Teh Following Article is from the Fall 2011 Newsletter
There is actually no encompassing cycle, just different cycles for different markets, which is not easily understood in these financial times. It goes back to whether you are looking at the macro view, the world, or the micro view, your own neighborhood. In the Westside markets’ most desirable neighborhoods home prices have been flat for the last 18-24 months. There are spurts of activity with prices trying to jump up and then there are the perennial quieter times of the year that things can fall back a bit.
It feels very much like 1995 when the market was trying to reach up and move back into a seller’s market with value acceleration. Throughout 1995, the sales activity would start to heat up and then drop back. It is generally an inventory related phenomenon. The market in 1995, in the 90402 zip code was coming out an inventory buildup of 215 homes for sale (8.4% of the homes were for sale). 215 homes on the market equated to an approximate 14 month inventory. The total number of homes in 90402 is 2550. Currently, we have 25 listings for sale North of Montana Avenue (only 1% of the homes were on the market for sale); there were only 11 homes for sale in January, 2011. That equates to a 30-60 day inventory. You can see a vast differential in the two time periods. The biggest hold-back in today’s market is the uncertainty in the world economy.
To predict a change in the current cycle you would need to understand the psyche of the population at large, look at the available inventory levels and the number of buyers in the marketplace. Is there more demand than inventory in your neighborhood? What is the attitude of the buyers in your neighborhood, positive or negative? Is the inventory in your neighborhood priced to sell or is it – “I will sell if I get my price” inventory? What is the “wealth factor” in your neighborhood or community? In January, when there were only 11 homes for sale in 90402, only a couple of them were priced to sell, most were the leftovers from 2010.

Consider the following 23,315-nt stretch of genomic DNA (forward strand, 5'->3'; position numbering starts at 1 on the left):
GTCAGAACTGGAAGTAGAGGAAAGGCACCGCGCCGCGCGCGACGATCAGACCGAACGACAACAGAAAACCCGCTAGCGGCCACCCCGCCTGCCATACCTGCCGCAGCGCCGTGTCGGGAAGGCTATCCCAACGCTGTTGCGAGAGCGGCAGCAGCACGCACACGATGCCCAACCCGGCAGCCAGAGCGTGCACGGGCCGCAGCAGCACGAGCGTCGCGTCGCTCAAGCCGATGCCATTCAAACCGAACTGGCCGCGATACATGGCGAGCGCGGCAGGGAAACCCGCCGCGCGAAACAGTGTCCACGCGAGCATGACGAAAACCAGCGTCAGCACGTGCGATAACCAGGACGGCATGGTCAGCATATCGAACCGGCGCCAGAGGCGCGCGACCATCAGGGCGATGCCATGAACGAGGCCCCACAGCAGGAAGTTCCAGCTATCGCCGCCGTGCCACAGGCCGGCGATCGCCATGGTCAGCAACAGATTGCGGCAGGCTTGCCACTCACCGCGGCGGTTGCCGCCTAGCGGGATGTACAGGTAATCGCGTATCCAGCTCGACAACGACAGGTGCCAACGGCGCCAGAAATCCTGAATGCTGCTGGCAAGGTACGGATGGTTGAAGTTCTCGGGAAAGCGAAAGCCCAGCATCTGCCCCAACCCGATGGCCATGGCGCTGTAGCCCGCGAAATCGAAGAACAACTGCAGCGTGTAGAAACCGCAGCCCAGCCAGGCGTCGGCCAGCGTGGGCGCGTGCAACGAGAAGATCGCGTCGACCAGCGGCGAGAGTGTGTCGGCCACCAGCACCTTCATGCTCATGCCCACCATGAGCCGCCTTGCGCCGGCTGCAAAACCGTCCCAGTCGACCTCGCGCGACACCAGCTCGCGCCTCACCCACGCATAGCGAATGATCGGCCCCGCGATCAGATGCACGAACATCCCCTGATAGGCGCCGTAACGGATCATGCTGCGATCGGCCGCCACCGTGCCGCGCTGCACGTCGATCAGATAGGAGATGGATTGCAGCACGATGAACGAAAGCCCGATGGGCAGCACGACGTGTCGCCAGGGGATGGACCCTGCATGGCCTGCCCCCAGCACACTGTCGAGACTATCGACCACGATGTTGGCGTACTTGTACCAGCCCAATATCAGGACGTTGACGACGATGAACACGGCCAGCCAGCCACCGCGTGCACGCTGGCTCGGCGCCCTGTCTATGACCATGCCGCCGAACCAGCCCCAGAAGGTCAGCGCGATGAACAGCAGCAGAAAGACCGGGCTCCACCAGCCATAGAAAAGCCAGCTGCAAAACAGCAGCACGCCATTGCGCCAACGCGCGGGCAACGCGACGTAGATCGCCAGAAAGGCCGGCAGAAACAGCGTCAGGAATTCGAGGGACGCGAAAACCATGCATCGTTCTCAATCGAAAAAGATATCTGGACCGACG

So, with all that being said, where are we in the current real estate cycle? I think it depends on which neighborhood you live in; whether your home is located in the hills or the flats; the condition of your property and most importantly, what is your competition, how many homes are for sale that would be comparable to your home.
The values for the broader Westside real estate market are generally stable with a decreasing inventory of homes for sale. Some specific neighborhoods are experiencing slight year-over-year gains, although the prices move up and down during the year. The financial woes around the world seem to have only an intermittent effect on the average Westside buyer, now. I think that many have a better sense of hope or security than they did in 2009, even with all the financial uncertainty. Many buyers are concerned about an upswing in prices and even more concerned about a leap in interest rates. The confluence of factors, that need to be considered by buyers going into the purchase of a new home, are overwhelmingly positive. For a normal buyer who is going to finance their purchase, the combined extrapolated values of deflated home prices, lower costs of sale and historically low interest rates can make for a positive differential of 30%-60%. For an ever increasing segment of the buyers, “all cash” transactions are becoming more frequent.
So is this a good time to buy residential real estate on the Westside of Los Angeles? That would depend on whether you need to buy; you are relocating; expanding the family with kids or parents; financial upswing in your business; wanting diversification of your personal assets or taking advantage of the currently deflated values. Since there is very little vacant land on Los Angeles’ Westside and they can’t make anymore, these areas will continue to be the first areas to go up and last areas to go down in value.